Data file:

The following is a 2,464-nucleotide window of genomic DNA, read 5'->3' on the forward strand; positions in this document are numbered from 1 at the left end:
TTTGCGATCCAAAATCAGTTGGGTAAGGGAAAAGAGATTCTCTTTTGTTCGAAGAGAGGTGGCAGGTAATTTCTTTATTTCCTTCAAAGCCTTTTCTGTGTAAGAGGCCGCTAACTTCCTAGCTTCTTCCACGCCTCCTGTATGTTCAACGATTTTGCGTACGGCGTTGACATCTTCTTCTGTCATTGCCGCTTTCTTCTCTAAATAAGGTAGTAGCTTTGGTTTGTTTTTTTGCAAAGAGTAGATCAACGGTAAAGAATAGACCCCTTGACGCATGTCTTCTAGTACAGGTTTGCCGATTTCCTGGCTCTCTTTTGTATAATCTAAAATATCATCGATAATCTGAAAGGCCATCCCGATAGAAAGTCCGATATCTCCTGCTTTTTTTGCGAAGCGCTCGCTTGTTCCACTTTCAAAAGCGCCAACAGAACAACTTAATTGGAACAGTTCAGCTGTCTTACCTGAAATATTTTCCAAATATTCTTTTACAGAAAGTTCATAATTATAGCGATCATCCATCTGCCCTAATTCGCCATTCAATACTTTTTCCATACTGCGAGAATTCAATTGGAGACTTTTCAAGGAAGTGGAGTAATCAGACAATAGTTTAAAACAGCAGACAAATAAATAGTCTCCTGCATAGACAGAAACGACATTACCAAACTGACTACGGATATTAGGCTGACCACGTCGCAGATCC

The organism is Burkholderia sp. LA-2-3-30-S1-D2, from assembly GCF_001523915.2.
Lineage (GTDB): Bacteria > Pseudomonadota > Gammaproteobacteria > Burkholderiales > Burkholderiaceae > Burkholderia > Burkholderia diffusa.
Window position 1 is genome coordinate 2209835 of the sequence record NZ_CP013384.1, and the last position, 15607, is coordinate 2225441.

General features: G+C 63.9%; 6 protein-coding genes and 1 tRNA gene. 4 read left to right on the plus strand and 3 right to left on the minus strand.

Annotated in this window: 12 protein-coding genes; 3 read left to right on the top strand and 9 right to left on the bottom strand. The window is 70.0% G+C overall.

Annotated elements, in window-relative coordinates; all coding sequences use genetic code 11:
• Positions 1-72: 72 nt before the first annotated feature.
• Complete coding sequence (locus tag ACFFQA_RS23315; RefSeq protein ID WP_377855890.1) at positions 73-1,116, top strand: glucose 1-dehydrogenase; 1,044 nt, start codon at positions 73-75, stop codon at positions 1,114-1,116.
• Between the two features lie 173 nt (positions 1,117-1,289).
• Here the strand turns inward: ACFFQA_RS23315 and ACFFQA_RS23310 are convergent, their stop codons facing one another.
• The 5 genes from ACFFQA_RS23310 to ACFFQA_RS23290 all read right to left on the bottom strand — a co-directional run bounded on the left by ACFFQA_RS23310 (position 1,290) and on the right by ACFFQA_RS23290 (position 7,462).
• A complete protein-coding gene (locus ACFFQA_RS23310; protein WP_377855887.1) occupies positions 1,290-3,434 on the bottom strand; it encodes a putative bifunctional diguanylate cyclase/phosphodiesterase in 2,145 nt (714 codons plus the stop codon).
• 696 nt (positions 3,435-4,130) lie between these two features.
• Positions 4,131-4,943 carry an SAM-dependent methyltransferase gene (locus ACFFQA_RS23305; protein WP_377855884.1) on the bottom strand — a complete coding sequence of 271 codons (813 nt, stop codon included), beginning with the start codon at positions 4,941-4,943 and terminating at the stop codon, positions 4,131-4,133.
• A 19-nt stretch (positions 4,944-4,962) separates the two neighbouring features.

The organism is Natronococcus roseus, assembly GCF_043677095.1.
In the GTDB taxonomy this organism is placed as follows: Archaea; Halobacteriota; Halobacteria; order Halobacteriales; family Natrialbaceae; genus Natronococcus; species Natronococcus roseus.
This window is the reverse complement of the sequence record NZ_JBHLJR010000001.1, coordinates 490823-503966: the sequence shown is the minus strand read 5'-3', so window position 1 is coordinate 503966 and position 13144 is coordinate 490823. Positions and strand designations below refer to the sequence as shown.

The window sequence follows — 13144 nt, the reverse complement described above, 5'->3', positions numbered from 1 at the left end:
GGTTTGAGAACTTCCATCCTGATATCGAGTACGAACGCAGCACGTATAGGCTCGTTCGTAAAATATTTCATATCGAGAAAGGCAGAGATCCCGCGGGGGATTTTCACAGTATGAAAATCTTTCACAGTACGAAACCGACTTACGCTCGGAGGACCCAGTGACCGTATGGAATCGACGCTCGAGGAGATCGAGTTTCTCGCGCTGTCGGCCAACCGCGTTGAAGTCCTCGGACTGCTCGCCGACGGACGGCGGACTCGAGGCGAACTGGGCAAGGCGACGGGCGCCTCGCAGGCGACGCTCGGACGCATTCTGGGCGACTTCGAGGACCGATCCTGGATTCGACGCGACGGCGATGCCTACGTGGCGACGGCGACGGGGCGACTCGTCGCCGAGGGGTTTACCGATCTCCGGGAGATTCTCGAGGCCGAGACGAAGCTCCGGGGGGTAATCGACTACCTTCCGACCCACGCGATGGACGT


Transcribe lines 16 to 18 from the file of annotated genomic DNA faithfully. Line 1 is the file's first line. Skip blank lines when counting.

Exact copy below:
• Positions 4,131-4,943 carry an SAM-dependent methyltransferase gene (locus ACFFQA_RS23305; protein WP_377855884.1) on the bottom strand — a complete coding sequence of 271 codons (813 nt, stop codon included), beginning with the start codon at positions 4,941-4,943 and terminating at the stop codon, positions 4,131-4,133.
• A 19-nt stretch (positions 4,944-4,962) separates the two neighbouring features.

The organism is Natronococcus roseus, assembly GCF_043677095.1.